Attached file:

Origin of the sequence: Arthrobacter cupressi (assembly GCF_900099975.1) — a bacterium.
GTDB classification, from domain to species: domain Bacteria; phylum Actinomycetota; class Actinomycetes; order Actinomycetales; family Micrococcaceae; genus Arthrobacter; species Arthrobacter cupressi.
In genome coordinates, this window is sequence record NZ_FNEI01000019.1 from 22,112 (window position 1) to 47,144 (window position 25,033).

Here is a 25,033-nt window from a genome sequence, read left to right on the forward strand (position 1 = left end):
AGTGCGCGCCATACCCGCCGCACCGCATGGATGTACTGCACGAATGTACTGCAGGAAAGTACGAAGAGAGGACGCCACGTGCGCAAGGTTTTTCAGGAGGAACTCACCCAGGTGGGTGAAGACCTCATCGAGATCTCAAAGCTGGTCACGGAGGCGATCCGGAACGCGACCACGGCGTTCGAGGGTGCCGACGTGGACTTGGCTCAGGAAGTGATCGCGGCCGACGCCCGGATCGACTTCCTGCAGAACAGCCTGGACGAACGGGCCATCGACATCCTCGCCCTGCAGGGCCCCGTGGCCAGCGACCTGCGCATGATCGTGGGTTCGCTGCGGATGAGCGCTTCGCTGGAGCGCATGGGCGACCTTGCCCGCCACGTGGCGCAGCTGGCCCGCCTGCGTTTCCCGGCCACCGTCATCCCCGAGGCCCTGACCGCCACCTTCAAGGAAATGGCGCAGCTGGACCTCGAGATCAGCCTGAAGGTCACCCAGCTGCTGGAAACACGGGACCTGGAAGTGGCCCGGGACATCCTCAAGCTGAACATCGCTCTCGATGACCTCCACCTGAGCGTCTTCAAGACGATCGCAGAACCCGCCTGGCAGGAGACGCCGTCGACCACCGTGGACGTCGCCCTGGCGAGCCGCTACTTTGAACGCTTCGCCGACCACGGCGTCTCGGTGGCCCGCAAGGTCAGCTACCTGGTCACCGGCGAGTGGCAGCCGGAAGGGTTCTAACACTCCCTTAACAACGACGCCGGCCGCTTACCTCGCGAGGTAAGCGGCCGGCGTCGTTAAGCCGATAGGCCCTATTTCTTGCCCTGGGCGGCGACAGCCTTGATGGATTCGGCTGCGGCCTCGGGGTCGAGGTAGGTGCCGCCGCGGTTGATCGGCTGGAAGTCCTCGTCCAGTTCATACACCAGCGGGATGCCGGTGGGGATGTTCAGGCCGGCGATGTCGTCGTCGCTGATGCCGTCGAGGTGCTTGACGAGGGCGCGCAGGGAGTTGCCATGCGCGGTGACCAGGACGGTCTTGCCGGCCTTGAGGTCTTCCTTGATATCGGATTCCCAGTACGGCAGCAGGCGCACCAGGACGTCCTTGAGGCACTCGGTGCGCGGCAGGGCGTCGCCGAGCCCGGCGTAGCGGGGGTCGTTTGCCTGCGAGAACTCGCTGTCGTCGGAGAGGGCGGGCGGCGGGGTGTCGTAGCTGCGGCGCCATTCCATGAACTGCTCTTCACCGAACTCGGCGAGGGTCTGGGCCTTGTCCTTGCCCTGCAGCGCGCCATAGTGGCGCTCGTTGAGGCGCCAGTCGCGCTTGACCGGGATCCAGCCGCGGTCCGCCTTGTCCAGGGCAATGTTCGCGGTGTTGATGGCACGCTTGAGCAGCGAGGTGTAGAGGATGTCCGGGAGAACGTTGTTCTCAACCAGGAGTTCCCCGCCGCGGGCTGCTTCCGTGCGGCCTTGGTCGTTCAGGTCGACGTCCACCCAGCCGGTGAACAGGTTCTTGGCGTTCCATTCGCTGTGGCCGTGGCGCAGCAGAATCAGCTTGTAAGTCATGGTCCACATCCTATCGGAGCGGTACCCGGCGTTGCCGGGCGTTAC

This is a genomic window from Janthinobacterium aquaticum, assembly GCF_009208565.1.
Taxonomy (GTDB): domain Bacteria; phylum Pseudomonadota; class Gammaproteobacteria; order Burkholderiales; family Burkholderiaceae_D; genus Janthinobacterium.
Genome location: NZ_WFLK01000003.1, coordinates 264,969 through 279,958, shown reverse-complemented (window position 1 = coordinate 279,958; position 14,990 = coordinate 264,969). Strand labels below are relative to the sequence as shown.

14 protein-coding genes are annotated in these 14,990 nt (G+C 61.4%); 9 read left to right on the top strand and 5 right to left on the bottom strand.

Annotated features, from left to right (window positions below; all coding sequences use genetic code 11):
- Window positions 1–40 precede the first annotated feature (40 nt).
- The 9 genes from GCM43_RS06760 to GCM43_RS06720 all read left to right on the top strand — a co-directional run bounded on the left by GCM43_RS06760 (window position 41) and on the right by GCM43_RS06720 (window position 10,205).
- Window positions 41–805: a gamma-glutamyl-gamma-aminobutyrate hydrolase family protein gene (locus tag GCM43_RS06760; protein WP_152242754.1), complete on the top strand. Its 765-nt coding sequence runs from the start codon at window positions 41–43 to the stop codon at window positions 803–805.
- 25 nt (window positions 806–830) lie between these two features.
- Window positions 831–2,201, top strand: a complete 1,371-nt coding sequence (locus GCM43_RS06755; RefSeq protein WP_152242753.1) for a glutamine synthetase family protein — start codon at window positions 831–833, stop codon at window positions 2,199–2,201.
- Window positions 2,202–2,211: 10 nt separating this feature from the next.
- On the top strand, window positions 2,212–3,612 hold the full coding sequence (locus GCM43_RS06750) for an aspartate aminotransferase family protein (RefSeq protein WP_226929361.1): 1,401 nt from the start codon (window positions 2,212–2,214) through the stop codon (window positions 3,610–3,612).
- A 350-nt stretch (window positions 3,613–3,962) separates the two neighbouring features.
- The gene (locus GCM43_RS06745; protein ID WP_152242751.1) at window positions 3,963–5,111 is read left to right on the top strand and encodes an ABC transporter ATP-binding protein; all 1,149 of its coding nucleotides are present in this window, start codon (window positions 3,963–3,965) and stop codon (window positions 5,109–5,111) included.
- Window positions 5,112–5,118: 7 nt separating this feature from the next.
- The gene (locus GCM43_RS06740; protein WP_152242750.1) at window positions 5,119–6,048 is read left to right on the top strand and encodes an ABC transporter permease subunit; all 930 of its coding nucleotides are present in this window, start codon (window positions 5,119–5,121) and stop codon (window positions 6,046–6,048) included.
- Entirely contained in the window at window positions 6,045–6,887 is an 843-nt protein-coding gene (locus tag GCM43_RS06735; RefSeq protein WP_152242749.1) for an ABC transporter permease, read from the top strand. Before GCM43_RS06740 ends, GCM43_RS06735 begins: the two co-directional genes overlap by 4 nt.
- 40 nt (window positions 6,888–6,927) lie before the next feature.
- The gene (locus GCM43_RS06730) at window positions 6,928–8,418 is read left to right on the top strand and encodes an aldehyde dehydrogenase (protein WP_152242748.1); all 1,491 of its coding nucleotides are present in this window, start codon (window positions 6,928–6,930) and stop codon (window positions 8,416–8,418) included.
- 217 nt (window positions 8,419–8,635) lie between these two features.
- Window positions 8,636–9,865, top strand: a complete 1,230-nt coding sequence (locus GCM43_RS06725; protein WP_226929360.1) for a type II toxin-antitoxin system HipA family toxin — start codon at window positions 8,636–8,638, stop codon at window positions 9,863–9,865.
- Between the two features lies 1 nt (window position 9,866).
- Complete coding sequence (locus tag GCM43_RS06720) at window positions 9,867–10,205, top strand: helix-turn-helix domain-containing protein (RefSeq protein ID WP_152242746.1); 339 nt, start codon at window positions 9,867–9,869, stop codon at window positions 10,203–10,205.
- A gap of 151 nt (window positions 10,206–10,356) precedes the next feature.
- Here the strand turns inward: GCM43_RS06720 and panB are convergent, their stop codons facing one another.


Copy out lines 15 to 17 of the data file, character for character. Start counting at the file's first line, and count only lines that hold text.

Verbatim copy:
- Window positions 831–2,201, top strand: a complete 1,371-nt coding sequence (locus GCM43_RS06755; RefSeq protein WP_152242753.1) for a glutamine synthetase family protein — start codon at window positions 831–833, stop codon at window positions 2,199–2,201.
- Window positions 2,202–2,211: 10 nt separating this feature from the next.
- On the top strand, window positions 2,212–3,612 hold the full coding sequence (locus GCM43_RS06750) for an aspartate aminotransferase family protein (RefSeq protein WP_226929361.1): 1,401 nt from the start codon (window positions 2,212–2,214) through the stop codon (window positions 3,610–3,612).